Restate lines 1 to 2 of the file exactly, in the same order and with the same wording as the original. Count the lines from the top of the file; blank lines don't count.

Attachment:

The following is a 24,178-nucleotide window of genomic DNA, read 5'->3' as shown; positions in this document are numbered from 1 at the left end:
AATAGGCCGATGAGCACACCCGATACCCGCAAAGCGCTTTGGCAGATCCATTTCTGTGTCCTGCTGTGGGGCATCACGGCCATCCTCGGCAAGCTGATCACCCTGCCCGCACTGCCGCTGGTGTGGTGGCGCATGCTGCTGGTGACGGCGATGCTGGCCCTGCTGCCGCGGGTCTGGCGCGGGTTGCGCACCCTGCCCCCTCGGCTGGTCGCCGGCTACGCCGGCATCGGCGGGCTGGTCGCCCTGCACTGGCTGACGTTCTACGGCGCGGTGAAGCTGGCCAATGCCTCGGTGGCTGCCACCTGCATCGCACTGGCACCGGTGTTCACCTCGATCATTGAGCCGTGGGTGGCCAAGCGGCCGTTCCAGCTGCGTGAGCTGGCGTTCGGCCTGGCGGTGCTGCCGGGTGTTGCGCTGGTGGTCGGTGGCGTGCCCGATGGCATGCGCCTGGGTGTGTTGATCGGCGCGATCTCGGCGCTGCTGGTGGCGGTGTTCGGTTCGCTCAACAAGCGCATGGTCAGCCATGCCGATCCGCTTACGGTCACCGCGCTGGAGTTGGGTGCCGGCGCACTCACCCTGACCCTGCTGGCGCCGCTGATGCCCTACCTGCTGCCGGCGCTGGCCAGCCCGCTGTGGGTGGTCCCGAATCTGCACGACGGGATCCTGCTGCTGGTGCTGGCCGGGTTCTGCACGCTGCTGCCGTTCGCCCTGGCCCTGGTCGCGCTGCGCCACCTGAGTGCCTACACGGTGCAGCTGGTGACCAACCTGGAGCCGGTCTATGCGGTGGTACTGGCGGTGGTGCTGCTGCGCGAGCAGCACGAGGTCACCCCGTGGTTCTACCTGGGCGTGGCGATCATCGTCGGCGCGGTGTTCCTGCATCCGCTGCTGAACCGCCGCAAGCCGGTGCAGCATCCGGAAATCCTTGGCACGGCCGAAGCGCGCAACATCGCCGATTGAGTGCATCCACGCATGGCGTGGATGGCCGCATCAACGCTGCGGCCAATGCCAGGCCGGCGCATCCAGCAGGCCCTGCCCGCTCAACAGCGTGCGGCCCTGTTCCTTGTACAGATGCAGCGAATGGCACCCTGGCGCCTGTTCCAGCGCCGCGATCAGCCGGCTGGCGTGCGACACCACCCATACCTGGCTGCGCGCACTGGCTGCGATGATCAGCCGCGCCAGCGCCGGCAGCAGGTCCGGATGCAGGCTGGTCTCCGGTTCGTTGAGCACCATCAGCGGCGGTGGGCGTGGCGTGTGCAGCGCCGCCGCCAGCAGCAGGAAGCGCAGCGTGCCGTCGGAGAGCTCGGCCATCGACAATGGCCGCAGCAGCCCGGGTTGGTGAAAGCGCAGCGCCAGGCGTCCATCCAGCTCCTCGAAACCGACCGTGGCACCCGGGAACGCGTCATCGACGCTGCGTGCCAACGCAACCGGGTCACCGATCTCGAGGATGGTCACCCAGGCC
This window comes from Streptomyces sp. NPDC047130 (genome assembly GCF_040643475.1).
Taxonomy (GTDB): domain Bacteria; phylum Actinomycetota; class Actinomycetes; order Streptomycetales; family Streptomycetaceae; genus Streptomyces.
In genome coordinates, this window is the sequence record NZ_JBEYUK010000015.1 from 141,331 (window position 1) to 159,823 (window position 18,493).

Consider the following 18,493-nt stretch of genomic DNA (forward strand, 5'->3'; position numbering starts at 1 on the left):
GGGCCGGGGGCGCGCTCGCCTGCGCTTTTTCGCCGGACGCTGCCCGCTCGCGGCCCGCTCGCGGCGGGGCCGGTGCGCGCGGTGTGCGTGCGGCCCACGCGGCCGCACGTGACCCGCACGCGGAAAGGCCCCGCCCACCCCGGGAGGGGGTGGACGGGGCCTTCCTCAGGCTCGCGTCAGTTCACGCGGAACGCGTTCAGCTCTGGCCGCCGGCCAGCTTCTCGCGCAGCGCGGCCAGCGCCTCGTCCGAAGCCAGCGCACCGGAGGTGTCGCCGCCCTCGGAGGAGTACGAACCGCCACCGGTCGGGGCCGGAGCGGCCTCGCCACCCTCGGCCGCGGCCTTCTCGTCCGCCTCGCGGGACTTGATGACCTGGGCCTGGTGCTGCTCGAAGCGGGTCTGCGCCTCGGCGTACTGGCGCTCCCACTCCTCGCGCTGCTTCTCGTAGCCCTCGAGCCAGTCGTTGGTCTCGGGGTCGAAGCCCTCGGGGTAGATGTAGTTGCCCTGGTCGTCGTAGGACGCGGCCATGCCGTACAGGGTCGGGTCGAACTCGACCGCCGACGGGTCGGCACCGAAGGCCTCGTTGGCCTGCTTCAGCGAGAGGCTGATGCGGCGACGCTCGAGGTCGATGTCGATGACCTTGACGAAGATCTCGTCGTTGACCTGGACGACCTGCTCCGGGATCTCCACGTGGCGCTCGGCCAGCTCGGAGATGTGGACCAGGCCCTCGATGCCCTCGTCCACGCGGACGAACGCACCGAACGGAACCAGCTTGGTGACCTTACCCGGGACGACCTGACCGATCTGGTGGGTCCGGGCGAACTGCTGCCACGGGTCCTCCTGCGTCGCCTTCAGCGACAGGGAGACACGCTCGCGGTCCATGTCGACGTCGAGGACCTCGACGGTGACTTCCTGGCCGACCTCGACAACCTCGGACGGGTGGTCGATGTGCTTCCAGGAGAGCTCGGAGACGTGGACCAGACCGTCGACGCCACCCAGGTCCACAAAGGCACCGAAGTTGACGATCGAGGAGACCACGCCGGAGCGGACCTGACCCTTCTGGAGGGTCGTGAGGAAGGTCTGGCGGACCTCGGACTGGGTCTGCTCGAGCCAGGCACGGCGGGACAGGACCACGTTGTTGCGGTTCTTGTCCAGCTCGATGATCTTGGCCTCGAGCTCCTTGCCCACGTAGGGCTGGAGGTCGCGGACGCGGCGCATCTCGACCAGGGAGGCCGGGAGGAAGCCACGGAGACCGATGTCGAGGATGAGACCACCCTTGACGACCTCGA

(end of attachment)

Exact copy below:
The following is a 24,178-nucleotide window of genomic DNA, read 5'->3' as shown; positions in this document are numbered from 1 at the left end:
AATAGGCCGATGAGCACACCCGATACCCGCAAAGCGCTTTGGCAGATCCATTTCTGTGTCCTGCTGTGGGGCATCACGGCCATCCTCGGCAAGCTGATCACCCTGCCCGCACTGCCGCTGGTGTGGTGGCGCATGCTGCTGGTGACGGCGATGCTGGCCCTGCTGCCGCGGGTCTGGCGCGGGTTGCGCACCCTGCCCCCTCGGCTGGTCGCCGGCTACGCCGGCATCGGCGGGCTGGTCGCCCTGCACTGGCTGACGTTCTACGGCGCGGTGAAGCTGGCCAATGCCTCGGTGGCTGCCACCTGCATCGCACTGGCACCGGTGTTCACCTCGATCATTGAGCCGTGGGTGGCCAAGCGGCCGTTCCAGCTGCGTGAGCTGGCGTTCGGCCTGGCGGTGCTGCCGGGTGTTGCGCTGGTGGTCGGTGGCGTGCCCGATGGCATGCGCCTGGGTGTGTTGATCGGCGCGATCTCGGCGCTGCTGGTGGCGGTGTTCGGTTCGCTCAACAAGCGCATGGTCAGCCATGCCGATCCGCTTACGGTCACCGCGCTGGAGTTGGGTGCCGGCGCACTCACCCTGACCCTGCTGGCGCCGCTGATGCCCTACCTGCTGCCGGCGCTGGCCAGCCCGCTGTGGGTGGTCCCGAATCTGCACGACGGGATCCTGCTGCTGGTGCTGGCCGGGTTCTGCACGCTGCTGCCGTTCGCCCTGGCCCTGGTCGCGCTGCGCCACCTGAGTGCCTACACGGTGCAGCTGGTGACCAACCTGGAGCCGGTCTATGCGGTGGTACTGGCGGTGGTGCTGCTGCGCGAGCAGCACGAGGTCACCCCGTGGTTCTACCTGGGCGTGGCGATCATCGTCGGCGCGGTGTTCCTGCATCCGCTGCTGAACCGCCGCAAGCCGGTGCAGCATCCGGAAATCCTTGGCACGGCCGAAGCGCGCAACATCGCCGATTGAGTGCATCCACGCATGGCGTGGATGGCCGCATCAACGCTGCGGCCAATGCCAGGCCGGCGCATCCAGCAGGCCCTGCCCGCTCAACAGCGTGCGGCCCTGTTCCTTGTACAGATGCAGCGAATGGCACCCTGGCGCCTGTTCCAGCGCCGCGATCAGCCGGCTGGCGTGCGACACCACCCATACCTGGCTGCGCGCACTGGCTGCGATGATCAGCCGCGCCAGCGCCGGCAGCAGGTCCGGATGCAGGCTGGTCTCCGGTTCGTTGAGCACCATCAGCGGCGGTGGGCGTGGCGTGTGCAGCGCCGCCGCCAGCAGCAGGAAGCGCAGCGTGCCGTCGGAGAGCTCGGCCATCGACAATGGCCGCAGCAGCCCGGGTTGGTGAAAGCGCAGCGCCAGGCGTCCATCCAGCTCCTCGAAACCGACCGTGGCACCCGGGAACGCGTCATCGACGCTGCGTGCCAACGCAACCGGGTCACCGATCTCGAGGATGGTCACCCAGGCC